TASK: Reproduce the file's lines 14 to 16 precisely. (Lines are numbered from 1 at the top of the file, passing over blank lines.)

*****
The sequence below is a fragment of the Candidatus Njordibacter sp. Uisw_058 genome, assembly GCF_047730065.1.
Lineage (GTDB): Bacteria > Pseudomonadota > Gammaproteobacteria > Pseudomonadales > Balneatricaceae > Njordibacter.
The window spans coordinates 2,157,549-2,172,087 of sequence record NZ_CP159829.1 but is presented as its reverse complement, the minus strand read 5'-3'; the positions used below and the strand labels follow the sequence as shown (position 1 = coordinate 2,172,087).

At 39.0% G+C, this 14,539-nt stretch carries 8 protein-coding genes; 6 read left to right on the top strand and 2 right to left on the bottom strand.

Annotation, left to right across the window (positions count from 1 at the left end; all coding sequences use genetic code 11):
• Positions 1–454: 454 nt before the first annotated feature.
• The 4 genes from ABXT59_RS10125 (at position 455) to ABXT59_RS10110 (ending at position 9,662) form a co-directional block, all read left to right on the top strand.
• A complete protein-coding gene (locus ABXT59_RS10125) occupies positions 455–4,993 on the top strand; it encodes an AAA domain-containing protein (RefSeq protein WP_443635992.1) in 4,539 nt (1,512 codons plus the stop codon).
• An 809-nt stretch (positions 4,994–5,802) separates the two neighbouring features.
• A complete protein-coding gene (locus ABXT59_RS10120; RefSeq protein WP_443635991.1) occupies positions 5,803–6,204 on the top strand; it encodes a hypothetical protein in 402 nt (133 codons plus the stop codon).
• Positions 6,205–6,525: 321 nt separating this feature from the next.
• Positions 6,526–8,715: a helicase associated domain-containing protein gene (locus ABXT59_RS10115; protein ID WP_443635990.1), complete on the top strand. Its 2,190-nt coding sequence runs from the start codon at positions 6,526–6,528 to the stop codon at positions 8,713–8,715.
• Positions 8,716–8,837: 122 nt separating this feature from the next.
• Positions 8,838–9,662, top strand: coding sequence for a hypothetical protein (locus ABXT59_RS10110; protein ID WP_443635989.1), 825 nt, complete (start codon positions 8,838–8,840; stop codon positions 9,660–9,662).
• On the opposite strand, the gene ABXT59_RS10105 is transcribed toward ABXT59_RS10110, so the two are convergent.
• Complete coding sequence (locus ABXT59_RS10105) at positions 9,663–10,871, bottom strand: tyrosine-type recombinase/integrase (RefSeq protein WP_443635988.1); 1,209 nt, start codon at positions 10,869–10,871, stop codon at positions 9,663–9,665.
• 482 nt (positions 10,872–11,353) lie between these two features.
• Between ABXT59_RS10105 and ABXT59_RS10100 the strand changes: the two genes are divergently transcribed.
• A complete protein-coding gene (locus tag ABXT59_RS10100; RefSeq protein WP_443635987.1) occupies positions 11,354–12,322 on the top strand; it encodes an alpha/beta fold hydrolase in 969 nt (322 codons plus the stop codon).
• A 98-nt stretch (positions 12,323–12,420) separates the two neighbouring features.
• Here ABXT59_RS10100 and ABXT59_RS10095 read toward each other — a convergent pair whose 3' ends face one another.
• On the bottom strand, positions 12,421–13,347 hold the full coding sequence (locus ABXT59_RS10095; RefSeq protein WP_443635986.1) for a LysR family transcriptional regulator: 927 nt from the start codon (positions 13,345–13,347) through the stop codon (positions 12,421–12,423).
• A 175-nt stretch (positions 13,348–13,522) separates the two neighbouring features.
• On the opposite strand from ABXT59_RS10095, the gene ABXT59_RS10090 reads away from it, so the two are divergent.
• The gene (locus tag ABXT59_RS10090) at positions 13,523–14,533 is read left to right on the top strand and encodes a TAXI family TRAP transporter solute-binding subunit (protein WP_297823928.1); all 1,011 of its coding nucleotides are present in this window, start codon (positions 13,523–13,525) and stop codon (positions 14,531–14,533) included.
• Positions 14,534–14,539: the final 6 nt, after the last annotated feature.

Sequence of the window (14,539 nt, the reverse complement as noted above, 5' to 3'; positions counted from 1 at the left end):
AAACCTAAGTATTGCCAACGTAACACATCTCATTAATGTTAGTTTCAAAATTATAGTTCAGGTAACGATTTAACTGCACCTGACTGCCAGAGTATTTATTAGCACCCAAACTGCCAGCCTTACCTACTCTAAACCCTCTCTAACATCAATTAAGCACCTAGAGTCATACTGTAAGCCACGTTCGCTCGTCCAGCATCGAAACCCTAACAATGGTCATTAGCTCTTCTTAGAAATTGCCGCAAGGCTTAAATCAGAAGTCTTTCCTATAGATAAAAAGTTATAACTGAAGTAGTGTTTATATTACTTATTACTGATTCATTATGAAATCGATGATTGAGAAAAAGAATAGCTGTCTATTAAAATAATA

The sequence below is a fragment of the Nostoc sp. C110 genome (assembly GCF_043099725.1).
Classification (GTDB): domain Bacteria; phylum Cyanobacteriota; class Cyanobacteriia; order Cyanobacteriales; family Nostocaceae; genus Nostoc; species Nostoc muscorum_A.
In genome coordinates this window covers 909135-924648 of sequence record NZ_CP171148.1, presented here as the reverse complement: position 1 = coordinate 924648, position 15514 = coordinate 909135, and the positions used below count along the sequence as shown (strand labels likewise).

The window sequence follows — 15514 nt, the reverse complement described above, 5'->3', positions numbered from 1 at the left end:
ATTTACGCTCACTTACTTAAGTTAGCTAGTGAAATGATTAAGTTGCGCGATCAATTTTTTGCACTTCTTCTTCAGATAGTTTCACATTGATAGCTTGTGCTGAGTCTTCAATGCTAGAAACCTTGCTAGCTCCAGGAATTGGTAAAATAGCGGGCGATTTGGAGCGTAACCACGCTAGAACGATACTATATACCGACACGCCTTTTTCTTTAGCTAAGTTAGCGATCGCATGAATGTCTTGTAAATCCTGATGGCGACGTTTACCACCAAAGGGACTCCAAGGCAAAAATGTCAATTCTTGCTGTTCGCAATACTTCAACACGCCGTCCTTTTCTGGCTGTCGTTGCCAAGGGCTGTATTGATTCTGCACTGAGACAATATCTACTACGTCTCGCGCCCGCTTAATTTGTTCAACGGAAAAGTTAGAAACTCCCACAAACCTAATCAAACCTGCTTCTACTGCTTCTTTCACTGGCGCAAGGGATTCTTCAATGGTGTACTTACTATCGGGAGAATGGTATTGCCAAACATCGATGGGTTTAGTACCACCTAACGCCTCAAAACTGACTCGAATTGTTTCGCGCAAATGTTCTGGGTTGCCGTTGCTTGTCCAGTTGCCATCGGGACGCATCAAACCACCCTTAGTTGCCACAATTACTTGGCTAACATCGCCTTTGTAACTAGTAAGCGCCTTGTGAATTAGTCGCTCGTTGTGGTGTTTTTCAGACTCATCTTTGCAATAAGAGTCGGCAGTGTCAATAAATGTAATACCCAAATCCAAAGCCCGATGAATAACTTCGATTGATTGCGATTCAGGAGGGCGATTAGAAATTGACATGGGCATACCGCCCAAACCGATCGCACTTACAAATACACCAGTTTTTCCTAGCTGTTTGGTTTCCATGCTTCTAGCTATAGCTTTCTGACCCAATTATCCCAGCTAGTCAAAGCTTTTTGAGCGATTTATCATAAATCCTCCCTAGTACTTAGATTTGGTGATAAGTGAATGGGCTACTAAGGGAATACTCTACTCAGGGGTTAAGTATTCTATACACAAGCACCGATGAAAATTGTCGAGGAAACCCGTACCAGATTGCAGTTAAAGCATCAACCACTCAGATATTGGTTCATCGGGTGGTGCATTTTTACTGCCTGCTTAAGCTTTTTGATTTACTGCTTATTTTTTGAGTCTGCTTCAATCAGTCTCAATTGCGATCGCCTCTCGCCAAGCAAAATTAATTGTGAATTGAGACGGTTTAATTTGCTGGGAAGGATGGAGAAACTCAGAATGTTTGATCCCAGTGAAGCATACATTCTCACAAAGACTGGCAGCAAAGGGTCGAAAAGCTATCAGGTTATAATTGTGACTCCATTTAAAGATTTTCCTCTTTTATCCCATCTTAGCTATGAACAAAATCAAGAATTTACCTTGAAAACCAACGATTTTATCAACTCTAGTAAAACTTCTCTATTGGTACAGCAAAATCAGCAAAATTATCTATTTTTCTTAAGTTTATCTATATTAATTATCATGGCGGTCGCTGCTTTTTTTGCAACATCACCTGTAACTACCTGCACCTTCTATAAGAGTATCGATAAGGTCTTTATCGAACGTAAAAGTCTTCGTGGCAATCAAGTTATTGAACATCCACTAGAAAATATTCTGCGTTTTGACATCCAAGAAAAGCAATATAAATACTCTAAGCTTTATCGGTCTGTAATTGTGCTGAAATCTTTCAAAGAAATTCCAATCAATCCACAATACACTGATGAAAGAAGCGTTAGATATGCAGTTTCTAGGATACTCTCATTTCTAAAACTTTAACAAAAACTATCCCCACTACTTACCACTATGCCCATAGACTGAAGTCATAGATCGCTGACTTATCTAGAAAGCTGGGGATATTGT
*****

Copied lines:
• Positions 8,838–9,662, top strand: coding sequence for a hypothetical protein (locus ABXT59_RS10110; protein ID WP_443635989.1), 825 nt, complete (start codon positions 8,838–8,840; stop codon positions 9,660–9,662).
• On the opposite strand, the gene ABXT59_RS10105 is transcribed toward ABXT59_RS10110, so the two are convergent.
• Complete coding sequence (locus ABXT59_RS10105) at positions 9,663–10,871, bottom strand: tyrosine-type recombinase/integrase (RefSeq protein WP_443635988.1); 1,209 nt, start codon at positions 10,869–10,871, stop codon at positions 9,663–9,665.